Saturday, October 10, 2009
Reviews: Iris; When the Sex is Gone
By Gulsen Ozer and Dani-Ela Kayler
Let me preface this by saying that a lot of people LOVED this show. As in really experienced people, people high up in various creative industries, and people whose opinions I admire. Some people thought it was the best thing in the Fringe this year. But me: I dint dun geddit. It didn’t work for me at all. It can be a really frustrating thing to feel like you’re not seeing the show that has other people raving, but that’s what happened to me.
Iris is a two-hander in which a pair of characters (Abigail and Aberdeen) play out a sort of kid relationship based around the absent (and possibly imaginary) Iris. It’s sort of spoken word and sort of abstract theatre, with a lot of dance accompanying everything. The lighting is simple, the only set item a single white chair. I suppose it’s meant to evoke the fantasy worlds of childhood, in which our relations to each other are often catalysed by invented realities which have very real functions – ‘Iris’ is a way for these two to toy with and explore the dynamics of communication and identity, including power relations, affection, suspicion, one-upping and empathy.
But while others did feel that the piece beautifully captures that rich world of childhood, I got nothing. It felt more like a nostalgic longing for childhood than a deep excavation of that period’s complexity and strangeness. A part of my response is probably informed by the fact that I usually don’t like grown-ups playing kids onstage, at least not in that squeaky, wide-eyed and awkward way. If you watch a real kid for more than a few seconds you’ll notice that they think a lot and have highly-developed interior worlds that are mostly dismissed when adults try to play them. A fine contrast can be found in The Hat Box, where after around half an hour I began to think: “Hang on a bit – are these two characters meant to be children?” I still don’t know the answer to that question, and I think that’s because the two figures at the heart of this show are treated with such respect and developed in such a sophisticated way.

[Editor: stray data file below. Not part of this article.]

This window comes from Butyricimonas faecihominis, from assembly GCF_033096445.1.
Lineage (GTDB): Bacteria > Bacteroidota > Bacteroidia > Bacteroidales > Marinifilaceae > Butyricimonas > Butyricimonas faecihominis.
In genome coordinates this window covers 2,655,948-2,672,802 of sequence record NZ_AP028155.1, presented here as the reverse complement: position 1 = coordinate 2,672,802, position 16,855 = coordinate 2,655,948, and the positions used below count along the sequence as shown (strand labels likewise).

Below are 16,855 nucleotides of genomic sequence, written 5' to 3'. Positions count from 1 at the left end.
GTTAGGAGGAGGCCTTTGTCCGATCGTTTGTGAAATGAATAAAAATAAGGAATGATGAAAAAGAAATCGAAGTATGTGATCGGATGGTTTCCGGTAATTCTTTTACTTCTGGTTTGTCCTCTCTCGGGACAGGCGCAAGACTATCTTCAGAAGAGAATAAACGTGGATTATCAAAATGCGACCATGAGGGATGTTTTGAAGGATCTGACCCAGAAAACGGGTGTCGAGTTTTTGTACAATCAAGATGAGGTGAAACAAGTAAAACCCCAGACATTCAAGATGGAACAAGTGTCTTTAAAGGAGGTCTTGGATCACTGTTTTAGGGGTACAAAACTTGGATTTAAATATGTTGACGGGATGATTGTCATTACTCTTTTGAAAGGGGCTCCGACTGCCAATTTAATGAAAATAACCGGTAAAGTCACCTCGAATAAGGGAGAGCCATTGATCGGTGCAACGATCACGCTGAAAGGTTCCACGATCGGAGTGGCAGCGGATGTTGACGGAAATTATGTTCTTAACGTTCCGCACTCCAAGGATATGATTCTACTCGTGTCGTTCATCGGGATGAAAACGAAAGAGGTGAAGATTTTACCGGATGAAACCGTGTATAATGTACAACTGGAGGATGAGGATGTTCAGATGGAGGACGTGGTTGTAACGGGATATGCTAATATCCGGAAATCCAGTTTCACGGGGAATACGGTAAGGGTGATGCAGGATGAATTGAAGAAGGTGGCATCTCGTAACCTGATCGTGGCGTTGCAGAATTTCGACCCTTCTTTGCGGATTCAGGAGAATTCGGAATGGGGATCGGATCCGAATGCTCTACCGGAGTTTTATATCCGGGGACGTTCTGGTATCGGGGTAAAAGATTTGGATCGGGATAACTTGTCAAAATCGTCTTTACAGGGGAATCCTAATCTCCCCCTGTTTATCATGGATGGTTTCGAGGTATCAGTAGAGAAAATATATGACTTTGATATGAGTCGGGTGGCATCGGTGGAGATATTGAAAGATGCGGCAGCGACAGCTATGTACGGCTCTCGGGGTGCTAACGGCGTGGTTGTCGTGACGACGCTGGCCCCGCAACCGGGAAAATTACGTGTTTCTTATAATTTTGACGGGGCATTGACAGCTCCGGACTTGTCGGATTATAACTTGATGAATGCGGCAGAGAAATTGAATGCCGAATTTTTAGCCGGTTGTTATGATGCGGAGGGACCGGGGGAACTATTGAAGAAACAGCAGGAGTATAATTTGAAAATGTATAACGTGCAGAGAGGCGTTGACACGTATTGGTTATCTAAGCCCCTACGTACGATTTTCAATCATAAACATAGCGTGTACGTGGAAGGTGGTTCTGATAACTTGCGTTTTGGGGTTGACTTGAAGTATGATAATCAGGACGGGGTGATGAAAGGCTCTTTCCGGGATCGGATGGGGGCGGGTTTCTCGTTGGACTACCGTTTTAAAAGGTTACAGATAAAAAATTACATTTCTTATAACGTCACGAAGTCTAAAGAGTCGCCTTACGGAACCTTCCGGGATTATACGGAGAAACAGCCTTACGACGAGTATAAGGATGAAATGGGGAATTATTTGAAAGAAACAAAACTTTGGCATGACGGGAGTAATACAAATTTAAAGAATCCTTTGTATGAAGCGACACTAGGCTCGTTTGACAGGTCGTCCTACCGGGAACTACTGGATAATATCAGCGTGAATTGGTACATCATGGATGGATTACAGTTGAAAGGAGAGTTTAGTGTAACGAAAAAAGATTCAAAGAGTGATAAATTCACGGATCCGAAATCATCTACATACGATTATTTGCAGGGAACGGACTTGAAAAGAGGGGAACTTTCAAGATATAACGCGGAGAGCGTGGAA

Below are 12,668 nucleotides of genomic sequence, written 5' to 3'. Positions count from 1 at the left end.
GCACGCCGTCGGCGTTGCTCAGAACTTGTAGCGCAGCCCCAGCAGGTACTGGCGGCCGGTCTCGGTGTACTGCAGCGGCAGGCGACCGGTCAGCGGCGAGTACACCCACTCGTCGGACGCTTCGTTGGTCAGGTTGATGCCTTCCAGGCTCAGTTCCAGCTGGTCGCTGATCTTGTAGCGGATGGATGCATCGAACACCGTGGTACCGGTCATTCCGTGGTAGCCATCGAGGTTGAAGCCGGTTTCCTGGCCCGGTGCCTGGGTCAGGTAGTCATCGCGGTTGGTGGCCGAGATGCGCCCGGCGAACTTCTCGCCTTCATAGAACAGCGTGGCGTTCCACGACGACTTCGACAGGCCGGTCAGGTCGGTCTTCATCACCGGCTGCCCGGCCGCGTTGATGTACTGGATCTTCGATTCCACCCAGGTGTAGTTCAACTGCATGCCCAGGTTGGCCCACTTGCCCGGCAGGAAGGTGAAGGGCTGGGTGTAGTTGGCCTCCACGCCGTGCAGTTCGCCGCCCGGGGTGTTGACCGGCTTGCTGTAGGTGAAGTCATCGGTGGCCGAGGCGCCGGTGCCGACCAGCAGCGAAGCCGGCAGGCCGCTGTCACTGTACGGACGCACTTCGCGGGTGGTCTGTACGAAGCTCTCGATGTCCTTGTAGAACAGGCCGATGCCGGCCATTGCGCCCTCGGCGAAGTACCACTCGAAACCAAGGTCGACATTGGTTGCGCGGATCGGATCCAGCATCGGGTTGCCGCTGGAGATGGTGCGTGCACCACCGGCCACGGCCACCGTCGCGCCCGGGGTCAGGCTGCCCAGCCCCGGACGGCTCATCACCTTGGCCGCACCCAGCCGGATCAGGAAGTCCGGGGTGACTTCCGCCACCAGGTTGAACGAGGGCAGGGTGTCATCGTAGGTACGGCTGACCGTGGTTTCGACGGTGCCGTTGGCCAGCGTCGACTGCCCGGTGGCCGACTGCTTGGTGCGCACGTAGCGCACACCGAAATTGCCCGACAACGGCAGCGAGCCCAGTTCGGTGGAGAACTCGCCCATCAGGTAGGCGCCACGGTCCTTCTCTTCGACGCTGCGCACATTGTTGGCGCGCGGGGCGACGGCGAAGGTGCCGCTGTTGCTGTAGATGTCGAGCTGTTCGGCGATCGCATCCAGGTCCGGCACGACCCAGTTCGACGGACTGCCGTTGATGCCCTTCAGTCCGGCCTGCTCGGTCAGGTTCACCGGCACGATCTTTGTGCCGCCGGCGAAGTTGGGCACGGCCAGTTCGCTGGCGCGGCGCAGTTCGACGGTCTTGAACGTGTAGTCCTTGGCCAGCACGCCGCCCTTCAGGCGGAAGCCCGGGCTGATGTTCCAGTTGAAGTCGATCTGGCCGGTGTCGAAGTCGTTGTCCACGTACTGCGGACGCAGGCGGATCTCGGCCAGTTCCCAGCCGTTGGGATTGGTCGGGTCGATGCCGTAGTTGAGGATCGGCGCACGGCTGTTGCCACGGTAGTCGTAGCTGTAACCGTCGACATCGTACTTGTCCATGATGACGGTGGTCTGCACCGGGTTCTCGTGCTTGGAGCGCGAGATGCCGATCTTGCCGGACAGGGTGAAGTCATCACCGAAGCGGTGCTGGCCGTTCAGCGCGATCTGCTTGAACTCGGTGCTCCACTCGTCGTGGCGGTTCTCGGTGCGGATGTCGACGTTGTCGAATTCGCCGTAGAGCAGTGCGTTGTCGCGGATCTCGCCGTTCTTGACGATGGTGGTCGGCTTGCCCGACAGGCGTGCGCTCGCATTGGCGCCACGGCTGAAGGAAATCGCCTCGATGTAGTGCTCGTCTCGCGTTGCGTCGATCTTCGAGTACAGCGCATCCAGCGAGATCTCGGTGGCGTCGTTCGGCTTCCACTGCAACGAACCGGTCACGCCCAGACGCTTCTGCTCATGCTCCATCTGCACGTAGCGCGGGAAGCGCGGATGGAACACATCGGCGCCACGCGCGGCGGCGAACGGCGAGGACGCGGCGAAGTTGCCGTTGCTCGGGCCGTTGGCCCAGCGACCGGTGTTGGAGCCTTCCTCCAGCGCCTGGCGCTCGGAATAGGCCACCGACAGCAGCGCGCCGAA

The choreographic element of Iris was also confusing to me – I couldn’t see why these people were dancing the whole time or why the movement choices they made were any more appropriate than any others they could have made. It might have even be improvised movement for all I know.
I won’t go on because, again, I likely missed something here and my response is a minority one. If strongly divided opinions is the marker of a show worth catching (and I think it is), then consider this one of those numbers where you’ll just have to decide for yourself.
Ends tonight, North Melbourne Town Hall.
WHEN THE SEX IS GONE
By Tommy Bradson
It’s pretty difficult to convince me to see cabaret. Here’s why:
- People who think ‘cabaret’ is just an excuse to do covers of their favourite songs
- The ubiquitous, done-to-death stage persona of the old gin-swilling lush with the miserable sex life and the smeared mascara
- The Carry On level of “naughty” innuendo
- The pretty average musical abilities
- The one-note tone to most hour-long performances
Clearly I’m not a big fan of cabaret. I don’t mind people who are, but… not for me.
So I was moaning like a big baby when I was dragged across town last night to see this two-hour long solo show.
AND WHAT A SHOW!
I was uptight and grumpy for the first half-hour at least, but grudgingly began to admit that this guy might kinda have something. I don’t know much about Tommy Bradson (I think he’s from Sydney) but he’s a powerhouse performer – kind of like a Paul Capsis junior. Here he gives us two characters in what could really be two shows – the first a hermaphrodite European who relates her sorry life story of sleaze and savagery, the second an ex-boxer with a very nasty side.
A lot of the old cabaret trappings are here: the smeared make-up, the acidic and even offensive jokes, the weary demeanour of the human trainwreck lying in the gutter and looking at the stars. But Bradson fills his creations with so much energy and so many contradictory personality features that you’re never sure where he’ll go next. He flips from flirty and self-effacing to fierce and fearsome in a second, and frequently jumps around through different accents and characters to flesh out the secondary figures in the worlds his characters inhabit. Plus the music is (at least to my ear) completely original, and very well done. It’s a totally live performance, Bradson snapping up any comments overheard in the crowd and incorporating them into the show instantly.
It’s enough to give hope to even the most regularly disappointed of cabaret non-fans – just ask me.
Ends tonight at Dog’s Bar, St Kilda.